exact pitch as her father’s, and she had to go. Early on Richard had offered to accompanyher or even go in her place. He had grown up in Stanton as well and knew all about Miguel,but Cintia told him, no, Miguel was her brother and it was as simple as that. At first he buriedthe rejection under flippant remarks about Miguel’s prediciments; now he didn’t even open hiseyes when she got out of bed, his role cast in something stronger than words."Dope ain't a door to door business, you know,” Miguel said."But to get caught because you were pissing in the bushes? That’s kind of stupid,don’t you think?”"Shit, Sis. I had to go."She turned in a tight circle, pacing in front of her car like a dog trying to getcomfortable before bedding down. "You're on probation, Miguel. You need to be morecareful."He laughed, a quick explosion of air that dismissed everything she had said. "It's waytoo late for that, Sis."Miguel was handsome, his skin the color of juice from a pot of beans, and charming ina straightforward, brazen way. That’s also what got him into so much trouble. He thought hehad the right to say anything, anytime, to anyone, and that the world was his for the samplingand that no one should begrudge him that right. His behavior may have seemed reckless buthe calculated risk before acting and if caught was willing to take the punishment withoutcomplaint. It was because of Miguel that Cintia had stopped believing in bad luck or accidents or coincidences.She dropped him off at their mother’s house. No matter what time of night, Miguelinsisted on immediately telling her about his troubles. Juanita reaction was always the same:“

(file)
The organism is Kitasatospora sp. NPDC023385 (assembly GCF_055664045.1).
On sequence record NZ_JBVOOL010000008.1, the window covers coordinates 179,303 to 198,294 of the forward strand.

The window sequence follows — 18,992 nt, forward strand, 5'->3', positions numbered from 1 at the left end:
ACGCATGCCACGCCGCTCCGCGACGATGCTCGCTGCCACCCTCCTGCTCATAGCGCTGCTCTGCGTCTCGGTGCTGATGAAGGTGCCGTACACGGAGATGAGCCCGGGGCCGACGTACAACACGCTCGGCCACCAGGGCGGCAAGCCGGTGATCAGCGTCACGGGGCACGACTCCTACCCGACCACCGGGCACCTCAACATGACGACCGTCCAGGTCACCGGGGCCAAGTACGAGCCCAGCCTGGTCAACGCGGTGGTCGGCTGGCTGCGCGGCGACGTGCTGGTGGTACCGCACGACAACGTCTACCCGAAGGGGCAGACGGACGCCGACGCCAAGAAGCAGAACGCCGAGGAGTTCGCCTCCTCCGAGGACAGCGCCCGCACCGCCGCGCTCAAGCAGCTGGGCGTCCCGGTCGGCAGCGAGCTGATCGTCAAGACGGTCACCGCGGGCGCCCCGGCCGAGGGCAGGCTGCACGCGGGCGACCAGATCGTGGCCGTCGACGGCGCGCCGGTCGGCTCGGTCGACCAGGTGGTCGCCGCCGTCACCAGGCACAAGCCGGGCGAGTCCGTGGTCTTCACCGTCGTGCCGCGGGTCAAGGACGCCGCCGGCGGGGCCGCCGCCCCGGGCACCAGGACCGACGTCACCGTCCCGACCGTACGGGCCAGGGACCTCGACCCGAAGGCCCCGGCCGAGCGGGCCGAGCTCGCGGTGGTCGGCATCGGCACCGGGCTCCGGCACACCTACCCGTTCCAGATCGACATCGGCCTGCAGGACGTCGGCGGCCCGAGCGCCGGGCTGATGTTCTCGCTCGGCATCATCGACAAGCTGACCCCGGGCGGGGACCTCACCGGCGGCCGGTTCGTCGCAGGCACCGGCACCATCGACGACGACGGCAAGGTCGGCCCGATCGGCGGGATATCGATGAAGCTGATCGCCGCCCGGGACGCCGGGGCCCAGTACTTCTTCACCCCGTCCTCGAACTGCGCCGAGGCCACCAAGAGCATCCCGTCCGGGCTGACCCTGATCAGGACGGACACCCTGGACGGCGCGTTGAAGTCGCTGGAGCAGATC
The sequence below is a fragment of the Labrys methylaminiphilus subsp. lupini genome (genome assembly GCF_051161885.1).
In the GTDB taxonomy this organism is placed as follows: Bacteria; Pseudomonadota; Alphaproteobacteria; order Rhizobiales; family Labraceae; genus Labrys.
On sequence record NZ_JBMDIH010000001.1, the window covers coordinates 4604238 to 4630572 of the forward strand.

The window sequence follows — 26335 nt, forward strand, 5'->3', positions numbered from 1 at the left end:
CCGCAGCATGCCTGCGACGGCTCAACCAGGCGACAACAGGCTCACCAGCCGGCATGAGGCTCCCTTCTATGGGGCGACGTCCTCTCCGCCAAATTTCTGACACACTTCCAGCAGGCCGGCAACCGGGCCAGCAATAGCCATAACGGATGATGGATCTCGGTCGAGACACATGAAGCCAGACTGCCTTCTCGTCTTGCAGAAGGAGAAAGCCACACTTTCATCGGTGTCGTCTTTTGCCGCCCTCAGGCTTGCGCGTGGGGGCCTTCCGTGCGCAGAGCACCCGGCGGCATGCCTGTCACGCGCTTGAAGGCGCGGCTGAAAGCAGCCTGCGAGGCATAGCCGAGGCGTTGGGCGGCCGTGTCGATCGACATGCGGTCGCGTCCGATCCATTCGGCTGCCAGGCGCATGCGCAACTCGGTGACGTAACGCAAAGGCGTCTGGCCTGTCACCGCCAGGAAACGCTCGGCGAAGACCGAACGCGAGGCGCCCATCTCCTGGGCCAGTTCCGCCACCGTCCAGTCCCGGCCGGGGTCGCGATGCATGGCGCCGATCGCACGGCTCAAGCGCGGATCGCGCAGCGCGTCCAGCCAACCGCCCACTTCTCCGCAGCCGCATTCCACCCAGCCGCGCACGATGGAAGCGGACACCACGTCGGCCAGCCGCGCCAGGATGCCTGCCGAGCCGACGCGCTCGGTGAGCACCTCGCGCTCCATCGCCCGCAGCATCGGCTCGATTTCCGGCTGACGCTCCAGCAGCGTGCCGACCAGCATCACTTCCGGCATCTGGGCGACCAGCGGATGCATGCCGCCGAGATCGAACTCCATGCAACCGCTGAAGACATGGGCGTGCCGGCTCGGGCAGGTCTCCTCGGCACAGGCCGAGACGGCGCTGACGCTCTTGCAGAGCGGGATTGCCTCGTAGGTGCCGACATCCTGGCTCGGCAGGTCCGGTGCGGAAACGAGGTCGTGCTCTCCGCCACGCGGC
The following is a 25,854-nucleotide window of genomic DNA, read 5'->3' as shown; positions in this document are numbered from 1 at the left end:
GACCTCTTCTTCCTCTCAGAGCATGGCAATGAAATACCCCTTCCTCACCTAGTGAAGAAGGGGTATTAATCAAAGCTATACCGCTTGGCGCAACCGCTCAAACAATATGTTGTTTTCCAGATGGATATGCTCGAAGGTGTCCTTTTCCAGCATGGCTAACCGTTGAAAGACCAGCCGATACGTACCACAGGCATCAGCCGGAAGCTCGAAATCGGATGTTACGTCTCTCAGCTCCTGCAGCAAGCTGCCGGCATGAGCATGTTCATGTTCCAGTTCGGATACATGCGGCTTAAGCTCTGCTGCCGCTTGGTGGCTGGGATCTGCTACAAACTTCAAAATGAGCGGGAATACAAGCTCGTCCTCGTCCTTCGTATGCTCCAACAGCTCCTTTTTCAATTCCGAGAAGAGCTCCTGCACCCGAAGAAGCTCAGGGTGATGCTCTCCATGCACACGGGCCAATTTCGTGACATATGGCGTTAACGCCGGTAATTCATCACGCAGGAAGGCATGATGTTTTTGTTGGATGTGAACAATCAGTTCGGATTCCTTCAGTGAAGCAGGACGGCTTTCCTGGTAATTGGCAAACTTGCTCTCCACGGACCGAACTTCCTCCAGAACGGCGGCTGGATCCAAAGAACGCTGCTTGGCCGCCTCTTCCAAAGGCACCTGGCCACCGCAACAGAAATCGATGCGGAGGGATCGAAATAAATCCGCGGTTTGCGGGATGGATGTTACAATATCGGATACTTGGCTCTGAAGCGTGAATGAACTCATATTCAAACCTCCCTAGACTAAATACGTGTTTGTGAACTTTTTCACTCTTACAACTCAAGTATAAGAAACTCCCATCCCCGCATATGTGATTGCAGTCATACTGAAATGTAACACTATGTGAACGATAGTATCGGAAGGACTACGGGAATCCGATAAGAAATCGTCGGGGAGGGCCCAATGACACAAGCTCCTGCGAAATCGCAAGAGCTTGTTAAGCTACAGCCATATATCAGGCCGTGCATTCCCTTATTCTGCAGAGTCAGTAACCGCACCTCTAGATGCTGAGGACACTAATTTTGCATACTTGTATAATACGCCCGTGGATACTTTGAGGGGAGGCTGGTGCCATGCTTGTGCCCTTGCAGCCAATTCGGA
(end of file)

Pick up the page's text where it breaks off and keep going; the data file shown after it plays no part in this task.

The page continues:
Quien se mande
,” she’d say-who sent you to do what you did?- and go to the kitchen tomake him a bowl of menudo.